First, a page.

Since the pioneer work of Head and Holmes,1 the physiological and psychological aspects of central pain have been the subject of many studies. Central pain is of specific character: It is severe, it is of burning quality, it affects the whole personality and may cause changes in behavior, it is aggravated by emotional influences and sensory stimuli, and it is generally not alleviated by the usual analgetics. Frequently the pain does not leave the patient during the night and may be so severe as to lead to suicide. At times it is accompanied by vasomotor and trophic disturbances.
In spite of numerous clinical and experimental investigations, complete understanding of the problem of central pain has not yet been achieved. Since the work of Dejerine and Roussy,2 the thalamus and its cerebral connections are held responsible for the central pain sensation.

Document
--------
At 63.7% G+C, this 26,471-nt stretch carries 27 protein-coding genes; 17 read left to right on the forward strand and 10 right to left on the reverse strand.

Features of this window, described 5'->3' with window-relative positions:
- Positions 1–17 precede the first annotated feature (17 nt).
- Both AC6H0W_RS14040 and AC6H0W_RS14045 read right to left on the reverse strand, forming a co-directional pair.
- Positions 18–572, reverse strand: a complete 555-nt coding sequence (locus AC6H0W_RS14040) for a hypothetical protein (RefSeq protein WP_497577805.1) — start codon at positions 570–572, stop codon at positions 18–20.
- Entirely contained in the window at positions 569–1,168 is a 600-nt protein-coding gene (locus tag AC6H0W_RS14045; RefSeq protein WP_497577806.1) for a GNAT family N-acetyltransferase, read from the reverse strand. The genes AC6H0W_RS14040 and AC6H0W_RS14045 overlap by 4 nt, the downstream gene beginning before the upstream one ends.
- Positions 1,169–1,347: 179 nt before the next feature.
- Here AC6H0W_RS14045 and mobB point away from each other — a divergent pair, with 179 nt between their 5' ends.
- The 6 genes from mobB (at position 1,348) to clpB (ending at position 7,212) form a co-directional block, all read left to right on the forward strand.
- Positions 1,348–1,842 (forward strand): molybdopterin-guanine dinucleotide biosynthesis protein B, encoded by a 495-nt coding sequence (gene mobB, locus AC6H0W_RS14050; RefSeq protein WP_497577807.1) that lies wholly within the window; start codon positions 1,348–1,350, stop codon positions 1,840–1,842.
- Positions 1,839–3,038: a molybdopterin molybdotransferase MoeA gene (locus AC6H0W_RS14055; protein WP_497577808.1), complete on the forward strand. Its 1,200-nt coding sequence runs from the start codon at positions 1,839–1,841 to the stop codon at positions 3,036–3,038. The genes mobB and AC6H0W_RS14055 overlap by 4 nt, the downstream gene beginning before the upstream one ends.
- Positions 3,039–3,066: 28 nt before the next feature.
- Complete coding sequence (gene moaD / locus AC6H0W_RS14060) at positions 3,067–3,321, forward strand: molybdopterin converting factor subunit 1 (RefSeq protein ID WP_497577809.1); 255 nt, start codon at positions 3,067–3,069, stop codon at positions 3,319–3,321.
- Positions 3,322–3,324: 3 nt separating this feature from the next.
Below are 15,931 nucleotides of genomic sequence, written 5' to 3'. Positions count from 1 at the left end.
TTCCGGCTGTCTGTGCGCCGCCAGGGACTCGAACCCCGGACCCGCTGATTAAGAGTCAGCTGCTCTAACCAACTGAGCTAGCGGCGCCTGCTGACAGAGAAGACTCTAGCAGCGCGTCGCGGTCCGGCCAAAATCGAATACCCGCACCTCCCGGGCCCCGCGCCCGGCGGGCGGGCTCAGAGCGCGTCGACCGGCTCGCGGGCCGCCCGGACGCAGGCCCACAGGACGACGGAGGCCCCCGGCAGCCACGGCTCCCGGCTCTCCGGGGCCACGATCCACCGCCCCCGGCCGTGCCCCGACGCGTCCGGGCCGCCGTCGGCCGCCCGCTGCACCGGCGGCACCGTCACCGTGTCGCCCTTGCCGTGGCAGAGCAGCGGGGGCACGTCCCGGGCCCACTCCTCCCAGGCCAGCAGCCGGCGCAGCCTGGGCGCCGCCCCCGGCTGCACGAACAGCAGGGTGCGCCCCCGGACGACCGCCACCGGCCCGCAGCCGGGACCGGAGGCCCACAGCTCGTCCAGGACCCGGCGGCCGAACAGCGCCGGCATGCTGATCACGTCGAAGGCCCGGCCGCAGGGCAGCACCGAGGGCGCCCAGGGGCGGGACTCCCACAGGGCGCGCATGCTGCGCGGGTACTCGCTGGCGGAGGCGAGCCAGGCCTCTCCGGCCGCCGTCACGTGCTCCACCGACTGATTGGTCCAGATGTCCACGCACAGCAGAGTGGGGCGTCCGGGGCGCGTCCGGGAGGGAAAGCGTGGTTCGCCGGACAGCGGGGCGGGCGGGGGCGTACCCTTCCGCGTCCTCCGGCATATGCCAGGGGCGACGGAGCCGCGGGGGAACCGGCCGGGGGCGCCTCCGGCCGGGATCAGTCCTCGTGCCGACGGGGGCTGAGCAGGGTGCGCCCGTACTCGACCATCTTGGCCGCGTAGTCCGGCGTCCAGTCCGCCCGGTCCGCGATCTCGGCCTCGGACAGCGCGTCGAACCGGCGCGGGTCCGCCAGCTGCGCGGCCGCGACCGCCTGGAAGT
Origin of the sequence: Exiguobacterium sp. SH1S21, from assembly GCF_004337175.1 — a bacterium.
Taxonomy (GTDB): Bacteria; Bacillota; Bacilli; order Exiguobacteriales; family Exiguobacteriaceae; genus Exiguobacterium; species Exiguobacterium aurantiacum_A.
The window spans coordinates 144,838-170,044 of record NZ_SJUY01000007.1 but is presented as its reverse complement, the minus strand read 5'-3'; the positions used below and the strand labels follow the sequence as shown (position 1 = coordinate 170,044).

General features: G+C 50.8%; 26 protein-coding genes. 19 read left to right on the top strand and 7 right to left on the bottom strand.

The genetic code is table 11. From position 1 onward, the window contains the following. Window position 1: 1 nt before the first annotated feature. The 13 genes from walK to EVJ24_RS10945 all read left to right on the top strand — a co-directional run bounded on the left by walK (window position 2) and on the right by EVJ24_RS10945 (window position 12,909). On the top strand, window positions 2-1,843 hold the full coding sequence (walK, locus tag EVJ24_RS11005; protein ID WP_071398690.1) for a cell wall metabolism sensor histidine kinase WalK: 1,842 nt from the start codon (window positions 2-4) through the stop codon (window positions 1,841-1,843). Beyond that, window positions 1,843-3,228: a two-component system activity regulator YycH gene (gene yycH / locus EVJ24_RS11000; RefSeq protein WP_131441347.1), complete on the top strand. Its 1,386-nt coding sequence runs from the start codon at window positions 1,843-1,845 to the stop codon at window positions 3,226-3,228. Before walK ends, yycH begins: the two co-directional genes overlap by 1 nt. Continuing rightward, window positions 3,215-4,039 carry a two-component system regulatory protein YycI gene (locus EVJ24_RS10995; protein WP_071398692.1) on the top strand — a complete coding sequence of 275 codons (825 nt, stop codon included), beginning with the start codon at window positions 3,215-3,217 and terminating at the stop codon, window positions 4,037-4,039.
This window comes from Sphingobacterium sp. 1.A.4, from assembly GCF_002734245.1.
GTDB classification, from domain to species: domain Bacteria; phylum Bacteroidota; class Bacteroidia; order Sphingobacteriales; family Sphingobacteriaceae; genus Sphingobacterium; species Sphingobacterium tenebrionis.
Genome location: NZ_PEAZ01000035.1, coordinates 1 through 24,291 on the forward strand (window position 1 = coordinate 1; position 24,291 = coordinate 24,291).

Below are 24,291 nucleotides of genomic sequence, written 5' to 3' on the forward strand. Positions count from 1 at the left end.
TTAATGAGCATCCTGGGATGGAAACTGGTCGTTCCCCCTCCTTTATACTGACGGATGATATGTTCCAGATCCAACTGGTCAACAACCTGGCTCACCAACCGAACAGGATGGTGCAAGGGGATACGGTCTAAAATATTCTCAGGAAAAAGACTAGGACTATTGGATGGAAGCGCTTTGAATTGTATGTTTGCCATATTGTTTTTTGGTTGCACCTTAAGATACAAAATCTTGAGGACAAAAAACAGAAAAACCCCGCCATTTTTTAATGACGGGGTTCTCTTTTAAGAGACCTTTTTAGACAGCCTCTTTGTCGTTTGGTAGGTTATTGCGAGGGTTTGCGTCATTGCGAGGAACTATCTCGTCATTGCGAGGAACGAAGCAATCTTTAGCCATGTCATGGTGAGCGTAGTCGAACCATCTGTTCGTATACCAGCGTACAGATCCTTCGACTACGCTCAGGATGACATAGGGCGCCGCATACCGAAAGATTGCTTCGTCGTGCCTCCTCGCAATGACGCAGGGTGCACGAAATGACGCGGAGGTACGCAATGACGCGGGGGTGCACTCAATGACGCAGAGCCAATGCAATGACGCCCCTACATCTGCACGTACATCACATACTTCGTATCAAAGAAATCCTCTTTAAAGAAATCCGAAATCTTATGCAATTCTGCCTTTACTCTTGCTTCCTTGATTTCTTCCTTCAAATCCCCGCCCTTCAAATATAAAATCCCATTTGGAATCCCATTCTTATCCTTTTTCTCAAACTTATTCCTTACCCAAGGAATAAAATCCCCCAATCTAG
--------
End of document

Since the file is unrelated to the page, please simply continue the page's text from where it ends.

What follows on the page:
The mechanism by which damage to the thalamus
de VRIES A, BORNSTEIN B, FRIEDMAN E. Thalamic Syndrome Due to Cerebral Embolism in Rheumatic Heart Disease: Successful Treatment with Cortisone. AMA Arch Intern Med. 1957;99(6):1001–1005. doi:10.1001/archinte.1957.00260060159011
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